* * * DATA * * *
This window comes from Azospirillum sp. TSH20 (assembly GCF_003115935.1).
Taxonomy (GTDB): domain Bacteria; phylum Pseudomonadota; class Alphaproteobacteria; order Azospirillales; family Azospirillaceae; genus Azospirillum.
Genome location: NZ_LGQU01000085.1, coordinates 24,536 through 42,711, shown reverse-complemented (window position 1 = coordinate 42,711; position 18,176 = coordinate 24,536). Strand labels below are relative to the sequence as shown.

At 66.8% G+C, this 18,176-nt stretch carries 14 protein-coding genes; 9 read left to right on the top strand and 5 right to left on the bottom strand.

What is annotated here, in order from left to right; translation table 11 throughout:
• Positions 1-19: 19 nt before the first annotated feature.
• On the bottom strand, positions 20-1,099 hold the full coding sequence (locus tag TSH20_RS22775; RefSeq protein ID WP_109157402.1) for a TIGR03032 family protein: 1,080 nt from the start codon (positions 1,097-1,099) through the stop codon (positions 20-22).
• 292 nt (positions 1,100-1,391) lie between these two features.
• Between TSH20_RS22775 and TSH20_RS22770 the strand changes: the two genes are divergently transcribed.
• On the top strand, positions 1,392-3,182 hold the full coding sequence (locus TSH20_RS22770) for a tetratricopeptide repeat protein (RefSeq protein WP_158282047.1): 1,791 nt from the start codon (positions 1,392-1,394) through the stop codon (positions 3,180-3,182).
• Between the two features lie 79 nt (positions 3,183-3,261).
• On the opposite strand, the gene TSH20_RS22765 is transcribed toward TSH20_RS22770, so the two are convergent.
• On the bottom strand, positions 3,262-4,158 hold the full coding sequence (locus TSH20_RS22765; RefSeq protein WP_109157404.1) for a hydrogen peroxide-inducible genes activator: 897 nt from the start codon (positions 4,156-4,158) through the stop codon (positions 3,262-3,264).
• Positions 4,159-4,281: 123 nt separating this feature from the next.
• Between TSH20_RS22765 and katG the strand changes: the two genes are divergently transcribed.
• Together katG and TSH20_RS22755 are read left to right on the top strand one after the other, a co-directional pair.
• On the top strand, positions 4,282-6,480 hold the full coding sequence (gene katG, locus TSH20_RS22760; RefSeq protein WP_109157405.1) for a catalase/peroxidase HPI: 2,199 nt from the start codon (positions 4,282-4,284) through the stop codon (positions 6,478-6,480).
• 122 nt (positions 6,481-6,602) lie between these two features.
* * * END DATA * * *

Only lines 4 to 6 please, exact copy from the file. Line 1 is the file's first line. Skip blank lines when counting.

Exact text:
At 66.8% G+C, this 18,176-nt stretch carries 14 protein-coding genes; 9 read left to right on the top strand and 5 right to left on the bottom strand.

What is annotated here, in order from left to right; translation table 11 throughout:
• Positions 1-19: 19 nt before the first annotated feature.